With the Gulf countries’ recent step, the noose is tightening around the neck of Assad
In a firm move, Gulf states announced that they would withdraw their monitors from Syria thus sending a clear message that the Assad regime has failed to comply with the Arab League’s plan to put an end to the bloody crackdown on protesters. Evidently, the common stand taken by the Gulf countries cannot be more striking. Withdrawing their monitors from Syria is tantamount to saying that the Gulf countries are not going to be part of Assad’s game of buying time while Syrian people are subject to unremitting killing.
It seems that Assad is not in touch with reality. While he has no chance to stay in power as all of his allies in the region are under attack, he still behaves as if he is invincible! He fools nobody but himself when he keeps talking about an external conspiracy that targets his regime.
In a last-ditch attempt to avoid internationalization of the Syrian crisis, the Arab League proposed a road map that states that Assad transfer power to his deputy and a new national government is formed within two months. Presidential and parliamentary elections would be held after that. To the Arabs, this is the best way of curbing violence and averting international intervention. Yet the Syrian regime dismissed it as a “flagrant” violation of Syrian sovereignty.
Against this backdrop, the Gulf states decided to act swiftly by withdrawing all of their monitors (55 of the 165 monitors sent to Syria). Interestingly, Damascus is still employing the same boring false pretexts. Syrian Foreign Minister Walid Moallem assailed the road plan was a “plot” against his country abetted by the Arabs. He added that his country would continue targeting “armed terrorist gangs.” If anything, this last statement indicates clearly that the Syrian regimes has reached the no-return point and that it has no real intention to end the long ten-month bloody crackdown on people.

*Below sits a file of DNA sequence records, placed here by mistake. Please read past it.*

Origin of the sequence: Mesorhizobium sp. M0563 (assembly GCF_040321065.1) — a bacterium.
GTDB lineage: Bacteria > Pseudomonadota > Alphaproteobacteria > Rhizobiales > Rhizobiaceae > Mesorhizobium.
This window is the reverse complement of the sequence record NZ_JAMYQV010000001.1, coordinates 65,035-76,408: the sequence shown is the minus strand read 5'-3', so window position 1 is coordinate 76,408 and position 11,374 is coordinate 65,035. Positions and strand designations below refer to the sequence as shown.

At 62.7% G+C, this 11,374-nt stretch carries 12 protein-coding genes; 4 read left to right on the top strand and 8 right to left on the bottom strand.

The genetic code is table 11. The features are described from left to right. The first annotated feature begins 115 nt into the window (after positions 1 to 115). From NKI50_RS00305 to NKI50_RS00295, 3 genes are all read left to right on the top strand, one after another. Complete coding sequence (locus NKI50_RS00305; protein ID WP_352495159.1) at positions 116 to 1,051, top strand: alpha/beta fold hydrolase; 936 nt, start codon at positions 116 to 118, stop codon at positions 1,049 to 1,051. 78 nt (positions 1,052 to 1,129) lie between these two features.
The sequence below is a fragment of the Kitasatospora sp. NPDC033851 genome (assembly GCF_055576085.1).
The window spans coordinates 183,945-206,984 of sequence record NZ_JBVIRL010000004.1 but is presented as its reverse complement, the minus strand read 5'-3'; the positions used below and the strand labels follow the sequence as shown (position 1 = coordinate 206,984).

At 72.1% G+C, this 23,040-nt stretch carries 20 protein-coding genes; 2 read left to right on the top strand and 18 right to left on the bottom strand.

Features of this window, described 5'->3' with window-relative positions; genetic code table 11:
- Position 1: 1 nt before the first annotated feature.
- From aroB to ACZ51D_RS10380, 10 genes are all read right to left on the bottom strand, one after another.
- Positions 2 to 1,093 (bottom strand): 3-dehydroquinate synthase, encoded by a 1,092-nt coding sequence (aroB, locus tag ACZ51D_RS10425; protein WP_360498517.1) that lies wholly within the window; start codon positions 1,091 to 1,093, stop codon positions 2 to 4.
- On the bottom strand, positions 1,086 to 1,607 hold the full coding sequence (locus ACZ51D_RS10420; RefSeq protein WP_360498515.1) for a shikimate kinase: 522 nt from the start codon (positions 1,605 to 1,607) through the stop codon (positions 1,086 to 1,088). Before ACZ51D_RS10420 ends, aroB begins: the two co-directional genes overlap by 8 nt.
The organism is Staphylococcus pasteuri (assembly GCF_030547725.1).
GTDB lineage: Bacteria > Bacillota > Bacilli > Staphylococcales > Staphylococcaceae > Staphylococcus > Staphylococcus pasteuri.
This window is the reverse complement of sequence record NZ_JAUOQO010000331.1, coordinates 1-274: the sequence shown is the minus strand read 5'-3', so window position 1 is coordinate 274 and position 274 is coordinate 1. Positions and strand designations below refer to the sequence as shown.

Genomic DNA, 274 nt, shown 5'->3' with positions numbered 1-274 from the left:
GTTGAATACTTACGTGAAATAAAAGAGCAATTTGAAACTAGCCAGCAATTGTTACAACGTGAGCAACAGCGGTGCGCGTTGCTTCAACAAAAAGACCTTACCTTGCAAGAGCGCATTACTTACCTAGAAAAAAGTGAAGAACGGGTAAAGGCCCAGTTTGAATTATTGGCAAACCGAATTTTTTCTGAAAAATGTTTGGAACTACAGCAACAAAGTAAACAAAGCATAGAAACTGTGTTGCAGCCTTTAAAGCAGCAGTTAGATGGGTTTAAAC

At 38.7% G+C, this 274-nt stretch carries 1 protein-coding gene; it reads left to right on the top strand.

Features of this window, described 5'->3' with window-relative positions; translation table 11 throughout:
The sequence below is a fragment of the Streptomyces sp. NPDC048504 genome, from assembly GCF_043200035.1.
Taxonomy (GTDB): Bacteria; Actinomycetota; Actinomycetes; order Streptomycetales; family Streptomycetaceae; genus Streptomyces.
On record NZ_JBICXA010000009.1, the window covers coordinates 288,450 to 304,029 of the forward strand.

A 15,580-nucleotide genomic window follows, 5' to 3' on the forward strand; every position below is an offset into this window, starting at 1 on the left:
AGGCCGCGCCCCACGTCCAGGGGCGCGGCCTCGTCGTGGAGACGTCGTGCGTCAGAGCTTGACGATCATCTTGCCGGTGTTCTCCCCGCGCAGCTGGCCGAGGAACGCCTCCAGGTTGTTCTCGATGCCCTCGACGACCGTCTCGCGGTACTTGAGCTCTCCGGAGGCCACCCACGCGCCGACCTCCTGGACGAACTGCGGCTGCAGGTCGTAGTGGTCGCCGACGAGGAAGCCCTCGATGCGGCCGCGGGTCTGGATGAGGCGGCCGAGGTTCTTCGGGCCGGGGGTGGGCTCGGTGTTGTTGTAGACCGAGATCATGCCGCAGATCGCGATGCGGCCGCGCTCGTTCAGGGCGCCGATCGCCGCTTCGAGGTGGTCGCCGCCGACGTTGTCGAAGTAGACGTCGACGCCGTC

It is hard to avoid the conclusion that the Syrian crisis is on its way to get internationalized. The Gulf states urged the Security Council to take what it takes to force Assad to relinquish power. But Syria is still relying on two allies in the Security Council - China and Russia - to block any effort to that effect. In his dismissive response to the call for taking the file to the Security Council, Walid Moallem said that Arabs could take the whole file to “New York or to the moon, as long as we don’t have to pay for their ticket…Russia will not agree on the foreign interference in Syria’s internal affairs, and this is a red line.”
With the Gulf countries’ recent step, the noose is tightening around the neck of Assad. They offered him a safe exist from Syria but it seems that he is not the one who calls the shots in Damascus. The security circle around him is looking for a showdown with all. Yet, the Syrian regime does not understand that Russia is open to a new initiative that can force Assad to leave. Russia is against military intervention and the West has affirmed its intentions not to interfere. But Russia cannot protect the isolated regime forever. Equally important, China has recently signed an oil deal with Saudi Arabia thus getting closer to the Gulf countries’ position while moving away from Iran. In the Arab League’s deliberation on the new road map, Iraq took a positive step by agreeing to the road map. This might be coordinated with Tehran and thus reflecting a new Iranian approach. For sure, this was bad news for the Syrian regime.
All in all, the Arabs have given the regime in Syria every possible chance to put a cap on violence and embark upon genuine reform. Yet, the regime kept the same line dismissing all efforts to end the crisis. Clearly, Assad and his cronies have failed miserably in reading the new changes that have swept the region. Their miscalculation could not be more striking. While stronger regimes fell under the pressure of people, Assad kept thinking that his regime was different and that his allies from within and from without would stand up to a “Western-Zionist” conspiracy. Finally, the Gulf states are fed up and thus they refuse to play the role of a fake witness to the daily killing of Syrians. In brief, the countdown of change in Syria started once Saudi Arabia announced its intention not to take part in the Arab League mission in Syria. Now it remains to be seen how the rest of the Arab countries are going to behave. Can they continue with a plan without an active Gulf participation? I doubt!